I’m not sure why this popped into my head, but it did. And unfortunately now the thought has become a free radical, taking up too much space in my consciousness while I should be concentrating on another far more important task. In my experience, the best way to banish a pesky thought is to write it down on paper; get it out of my head and put it elsewhere. OK, so electronic writing is not exactly the same, but it might work.
Cristy and I are going to a wedding on Sunday and the groom is a particular friend of mine. He has a large circle of friends, some of whom I know on a first name basis as acquaintances. I would recognize them if I saw them and would feel comfortable smiling and exchanging a sincerely pleasant greeting.
Once, a number of years ago, the groom-to-be and I went to hear a musical performance at a local venue. We took a seat at our table and chatted, waiting for the band. Two other individuals from his circle of friends entered the place and took a seat at the bar. My friend gave a slight wave and nod to both. Shortly afterwards, one of them walked over to our table and exchanged a quick greeting with my companion. I knew him by name, but had never had a personal conversation with him. I smiled as they spoke, looking at him, prepared to extend a warm hello. But to my surprise and utter humiliation, he abruptly turned and walked away without even acknowledging my presence. Not a nod, not a glance. It was the sort of snub that might be discussed for pages in a Jane Austen novel.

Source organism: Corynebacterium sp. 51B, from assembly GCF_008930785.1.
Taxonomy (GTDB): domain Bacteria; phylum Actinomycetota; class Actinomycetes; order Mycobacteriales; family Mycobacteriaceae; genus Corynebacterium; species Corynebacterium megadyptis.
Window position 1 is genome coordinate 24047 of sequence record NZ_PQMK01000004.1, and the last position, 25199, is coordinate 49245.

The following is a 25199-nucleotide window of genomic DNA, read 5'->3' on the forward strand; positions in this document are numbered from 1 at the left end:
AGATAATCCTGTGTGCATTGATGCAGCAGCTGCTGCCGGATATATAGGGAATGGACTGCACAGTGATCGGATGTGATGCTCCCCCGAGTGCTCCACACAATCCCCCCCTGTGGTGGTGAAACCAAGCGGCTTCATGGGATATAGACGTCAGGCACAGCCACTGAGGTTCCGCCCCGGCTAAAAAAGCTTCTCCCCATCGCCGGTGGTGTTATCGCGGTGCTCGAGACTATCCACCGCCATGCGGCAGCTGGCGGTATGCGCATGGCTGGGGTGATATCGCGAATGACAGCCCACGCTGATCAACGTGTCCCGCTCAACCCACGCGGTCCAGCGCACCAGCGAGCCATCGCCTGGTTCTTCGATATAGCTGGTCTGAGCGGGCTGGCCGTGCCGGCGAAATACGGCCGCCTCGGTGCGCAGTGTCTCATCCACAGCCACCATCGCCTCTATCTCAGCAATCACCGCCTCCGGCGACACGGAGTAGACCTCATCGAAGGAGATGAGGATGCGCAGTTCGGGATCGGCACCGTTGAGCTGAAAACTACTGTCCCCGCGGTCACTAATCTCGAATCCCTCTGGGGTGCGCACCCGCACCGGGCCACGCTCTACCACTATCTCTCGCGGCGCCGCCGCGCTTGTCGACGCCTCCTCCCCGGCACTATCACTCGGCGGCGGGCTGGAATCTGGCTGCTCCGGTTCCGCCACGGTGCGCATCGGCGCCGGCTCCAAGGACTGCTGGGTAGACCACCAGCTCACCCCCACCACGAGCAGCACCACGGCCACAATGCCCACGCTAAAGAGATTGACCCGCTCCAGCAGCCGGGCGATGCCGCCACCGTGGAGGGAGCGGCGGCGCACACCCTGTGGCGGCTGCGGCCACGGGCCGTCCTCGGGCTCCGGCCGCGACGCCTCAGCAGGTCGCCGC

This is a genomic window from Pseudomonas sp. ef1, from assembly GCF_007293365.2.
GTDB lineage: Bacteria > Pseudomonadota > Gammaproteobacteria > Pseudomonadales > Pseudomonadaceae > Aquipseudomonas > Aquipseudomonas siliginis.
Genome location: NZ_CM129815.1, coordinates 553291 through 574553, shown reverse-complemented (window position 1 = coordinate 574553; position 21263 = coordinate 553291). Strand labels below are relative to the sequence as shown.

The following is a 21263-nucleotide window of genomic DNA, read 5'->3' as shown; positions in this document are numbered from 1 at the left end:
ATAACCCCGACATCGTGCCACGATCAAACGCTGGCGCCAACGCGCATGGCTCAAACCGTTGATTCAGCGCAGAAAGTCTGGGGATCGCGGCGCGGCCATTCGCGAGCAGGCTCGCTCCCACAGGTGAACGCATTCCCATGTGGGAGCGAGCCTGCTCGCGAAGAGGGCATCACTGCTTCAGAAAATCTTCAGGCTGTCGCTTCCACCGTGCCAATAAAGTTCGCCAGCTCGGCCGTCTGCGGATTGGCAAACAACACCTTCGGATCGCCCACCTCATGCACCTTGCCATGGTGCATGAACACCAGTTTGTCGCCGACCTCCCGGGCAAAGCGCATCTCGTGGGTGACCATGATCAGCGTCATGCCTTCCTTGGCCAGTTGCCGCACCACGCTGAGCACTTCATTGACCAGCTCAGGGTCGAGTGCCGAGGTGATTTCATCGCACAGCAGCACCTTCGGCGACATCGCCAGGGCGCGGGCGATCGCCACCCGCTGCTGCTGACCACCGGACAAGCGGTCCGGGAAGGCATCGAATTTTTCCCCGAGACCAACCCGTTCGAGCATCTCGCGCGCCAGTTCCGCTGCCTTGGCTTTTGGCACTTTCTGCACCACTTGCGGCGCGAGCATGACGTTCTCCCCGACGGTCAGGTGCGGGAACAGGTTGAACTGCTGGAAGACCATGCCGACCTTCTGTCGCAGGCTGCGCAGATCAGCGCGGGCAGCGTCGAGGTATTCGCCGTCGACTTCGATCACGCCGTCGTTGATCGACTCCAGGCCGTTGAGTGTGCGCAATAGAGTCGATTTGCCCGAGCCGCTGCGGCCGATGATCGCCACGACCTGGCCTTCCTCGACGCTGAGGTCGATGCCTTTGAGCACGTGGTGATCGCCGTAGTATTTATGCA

I think the blood was rushing through my ears and I could not quite hear if my companion attempted to make up a possible excuse for his friend’s rudeness. But, of course I did my best to brush the incident aside and focus on enjoying my evening.
I will likely never forget that stinging breach of manners and I suspect that this friend of the groom’s will be at his wedding. But of course, why wouldn’t he invite his friends? And the fact that he might be there makes me mildly uncomfortable. As though the same experience might repeat itself again. As though I will attempt to maintain a safe distance from this individual in order to avoid the opportunity to repeat the ugliness and shame.
In some step-oriented programs that focus on being-here-now, I might be accused of obsessing about a possible future event that may or may not happen. And that accusation would be true. By placing my consciousness in the future and permitting my imagination to cast a worst-case-scenario, I set myself up to choose a single outcome, from the millions of possible things that might happen. Furthermore, I choose to shift my focus away from the primary purpose of attending the wedding, sharing my friend’s joy, truly the only reason I want to go at all. But worst, I shift my focus away from the here and now. The tasks I should be attending to, the peace and happiness I could be percolating in my heart right at this moment.
Hmm. That’s better.